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AMBER LOVE 23-AUG-2014 One of my favorite current ongoing comics is LAZARUS written by GREG RUCKA, art by MICHAEL LARK, colors by SANTI ARCAS and extras by ERIC TRAUTMANN. The book is edited by DAVID BROTHERS and is published under the main Image Comics brand.
Michael Lark and I connected on Twitter not too long ago. It happened because I had seen a tweet where someone, I think Rucka, had faced criticism over the character design of leading female Forever Carlyle. I had tweeted into the conversation because I had read the book and saw Forever “Eve” built like a warrior, and while she could be shown in a sports bra, there is absolutely no cheesecake. Lark chimed in and we’ve been connected ever since.
LAZARUS is Lark’s labor of love today. In the past he’s worked on GOTHAM CENTRAL and Ed Brubaker’s SCENE OF THE CRIME. He sealed his noir cred with the graphic novel adaptation of Chandler’s “LITTLE SISTER.” And certainly, as far as noir comics are concerned, you first think of the titles written by Brubaker and with superheroes, you likely think of Batman and Daredevil – all things Lark has had his brushes on. His career span of 22 years as a full time artist wasn’t birthed from comics. He came from an advertising background which was something to which had no emotional resonance so he dropped out after three years of studies.
There’s a reason that so much of our discussion is about the character Forever. As I mentioned, her physical attributes are one thing. Lark explains the profound connection he has with this character on an emotional level. It was in Issue 5 that the flashback begins from when Forever was 10 years old. She was being trained to be this superior killing machine loyal only to her father. Lark doesn’t credit himself with how well he presents a cast of women who don’t look all the same. He said it’s something he’s not good at but inside the pages of LAZARUS, it shows otherwise. You can’t mix up the characters Forever, Marisol, Cady and Bobbie.
“I get attached to the characters… For me, it becomes a technical exercise more so than it would be for you, as a reader, because your attachment to the character is almost completely – for lack of a better word, voyeuristic; for me, I’ve got the technical job of jerking your chain.”
SEXUAL AND ETHNIC DIVERSITY OBLIGATIONS
Lark shared his memory of being on an LGBT panel where he spoke about his work on the Renee Montoya story where she was outted from the lesbian closet. He was asked how could he, a straight man, could relate and channel the emotions to draw her. He said it boils down to having shameful secrets which all of us have, even if they are not about our sexuality. Incorporating diversity is something of a challenge for Lark who is from Dallas, Texas which he describes as still segregated.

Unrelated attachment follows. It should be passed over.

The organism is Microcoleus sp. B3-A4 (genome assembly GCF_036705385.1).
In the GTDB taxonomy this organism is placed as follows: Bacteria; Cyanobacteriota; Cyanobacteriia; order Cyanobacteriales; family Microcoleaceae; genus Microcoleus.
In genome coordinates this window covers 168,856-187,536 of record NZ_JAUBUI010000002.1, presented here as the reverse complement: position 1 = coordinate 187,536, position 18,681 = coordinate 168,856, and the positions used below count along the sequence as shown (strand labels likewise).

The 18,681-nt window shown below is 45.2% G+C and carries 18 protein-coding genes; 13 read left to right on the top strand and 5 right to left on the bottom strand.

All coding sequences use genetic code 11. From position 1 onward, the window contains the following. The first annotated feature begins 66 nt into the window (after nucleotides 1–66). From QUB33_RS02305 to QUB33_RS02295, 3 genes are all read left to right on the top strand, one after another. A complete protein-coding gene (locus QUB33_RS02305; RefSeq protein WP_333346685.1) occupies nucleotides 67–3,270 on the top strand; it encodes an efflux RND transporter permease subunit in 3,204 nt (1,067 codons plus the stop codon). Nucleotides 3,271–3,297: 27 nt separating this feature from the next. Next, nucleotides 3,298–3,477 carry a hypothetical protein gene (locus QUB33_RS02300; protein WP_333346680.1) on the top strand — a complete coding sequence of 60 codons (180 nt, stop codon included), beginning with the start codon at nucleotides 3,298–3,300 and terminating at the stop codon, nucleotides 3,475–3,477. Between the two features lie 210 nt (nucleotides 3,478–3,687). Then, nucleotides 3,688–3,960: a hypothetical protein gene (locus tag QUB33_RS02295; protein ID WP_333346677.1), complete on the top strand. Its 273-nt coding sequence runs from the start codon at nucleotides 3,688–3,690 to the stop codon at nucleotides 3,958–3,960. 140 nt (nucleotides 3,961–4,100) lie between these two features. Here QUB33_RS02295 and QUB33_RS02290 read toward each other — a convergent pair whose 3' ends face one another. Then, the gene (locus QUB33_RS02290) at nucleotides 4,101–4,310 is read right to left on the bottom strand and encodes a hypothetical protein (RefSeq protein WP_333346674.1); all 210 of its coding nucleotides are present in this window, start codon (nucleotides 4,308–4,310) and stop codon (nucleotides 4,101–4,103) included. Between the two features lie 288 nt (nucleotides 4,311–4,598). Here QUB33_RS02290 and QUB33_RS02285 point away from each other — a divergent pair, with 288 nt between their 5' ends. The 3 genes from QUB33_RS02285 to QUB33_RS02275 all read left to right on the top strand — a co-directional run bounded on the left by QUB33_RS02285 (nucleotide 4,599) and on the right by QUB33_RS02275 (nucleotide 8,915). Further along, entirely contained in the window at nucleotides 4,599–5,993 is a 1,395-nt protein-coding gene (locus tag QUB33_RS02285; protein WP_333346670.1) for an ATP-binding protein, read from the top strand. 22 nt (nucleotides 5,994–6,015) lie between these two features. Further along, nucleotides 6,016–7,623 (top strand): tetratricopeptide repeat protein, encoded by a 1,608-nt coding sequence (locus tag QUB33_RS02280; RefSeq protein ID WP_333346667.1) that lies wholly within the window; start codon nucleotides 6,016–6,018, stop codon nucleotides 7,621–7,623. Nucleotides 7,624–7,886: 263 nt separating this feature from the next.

Lark’s experiences with Rucka and Brubaker are his proudest moments in his comics career. You can hear it in his inflection as he talks about them. Happiness to him would be if he got to make 100 issues of LAZARUS. The creator owned work is more rewarding to him than the word he did with DC and Marvel. He said some of the experiences with the big two were things for which he’s grateful but other things he hopes to never repeat. He said his working relationship with Rucka is symbiotic and he loves to work on the kind of stories Rucka writes.
“It’s easy. We almost never have any disagreements about any kind of direction for anything and when we do, all we do is talk about it and we work it right out; there’s never a fight. Greg’s one of those people in that he’s just a really, really good person. I would trust him with my life.”
Lark goes on to give every member of the team credit. He has his own assistants. In particular, he says Trautmann is responsible for all the world building, corporate details of the family businesses in the story, and production details like designing a sign that needs to be in one scene.
“The signs that he [Trautmann] made that no one will ever see for the Hawke family, they’re just hilarious.”
There’s also someone who gets to work in Sketch Up to figure out how things a reader might take for granted, like a motorcycle, would be designed. Rucka and Lark work out the details and someone else gets to build the model of it. Lark constantly expresses his appreciation for every assistant and said how pleased he is to have the letterer he wants now, Jodi Wynne. The research is something Lark could easily get lost in and lose track of time. He shared the process of how long it took them to design a New York sidewalk that appeared in five panels, yet it was something that took collaboration between a few of them.